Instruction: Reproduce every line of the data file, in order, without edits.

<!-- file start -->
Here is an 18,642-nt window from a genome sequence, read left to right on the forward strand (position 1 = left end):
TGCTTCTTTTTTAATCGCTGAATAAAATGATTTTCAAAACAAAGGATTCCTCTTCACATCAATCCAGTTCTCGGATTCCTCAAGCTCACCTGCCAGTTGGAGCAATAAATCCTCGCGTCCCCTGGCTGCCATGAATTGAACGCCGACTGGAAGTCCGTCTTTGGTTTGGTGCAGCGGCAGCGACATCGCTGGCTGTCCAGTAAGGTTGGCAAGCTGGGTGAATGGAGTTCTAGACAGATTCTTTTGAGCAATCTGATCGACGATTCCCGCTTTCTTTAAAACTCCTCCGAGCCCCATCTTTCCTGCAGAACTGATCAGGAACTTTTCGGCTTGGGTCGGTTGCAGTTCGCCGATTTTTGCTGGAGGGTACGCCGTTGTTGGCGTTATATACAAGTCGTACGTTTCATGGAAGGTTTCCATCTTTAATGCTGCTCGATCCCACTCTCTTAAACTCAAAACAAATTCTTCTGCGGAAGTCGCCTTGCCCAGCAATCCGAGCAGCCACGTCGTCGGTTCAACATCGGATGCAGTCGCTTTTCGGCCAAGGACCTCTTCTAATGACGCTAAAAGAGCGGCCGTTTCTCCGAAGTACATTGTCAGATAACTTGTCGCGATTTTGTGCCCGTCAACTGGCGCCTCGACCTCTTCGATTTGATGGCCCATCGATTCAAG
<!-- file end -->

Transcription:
Here is an 18,642-nt window from a genome sequence, read left to right on the forward strand (position 1 = left end):
TGCTTCTTTTTTAATCGCTGAATAAAATGATTTTCAAAACAAAGGATTCCTCTTCACATCAATCCAGTTCTCGGATTCCTCAAGCTCACCTGCCAGTTGGAGCAATAAATCCTCGCGTCCCCTGGCTGCCATGAATTGAACGCCGACTGGAAGTCCGTCTTTGGTTTGGTGCAGCGGCAGCGACATCGCTGGCTGTCCAGTAAGGTTGGCAAGCTGGGTGAATGGAGTTCTAGACAGATTCTTTTGAGCAATCTGATCGACGATTCCCGCTTTCTTTAAAACTCCTCCGAGCCCCATCTTTCCTGCAGAACTGATCAGGAACTTTTCGGCTTGGGTCGGTTGCAGTTCGCCGATTTTTGCTGGAGGGTACGCCGTTGTTGGCGTTATATACAAGTCGTACGTTTCATGGAAGGTTTCCATCTTTAATGCTGCTCGATCCCACTCTCTTAAACTCAAAACAAATTCTTCTGCGGAAGTCGCCTTGCCCAGCAATCCGAGCAGCCACGTCGTCGGTTCAACATCGGATGCAGTCGCTTTTCGGCCAAGGACCTCTTCTAATGACGCTAAAAGAGCGGCCGTTTCTCCGAAGTACATTGTCAGATAACTTGTCGCGATTTTGTGCCCGTCAACTGGCGCCTCGACCTCTTCGATTTGATGGCCCATCGATTCAAG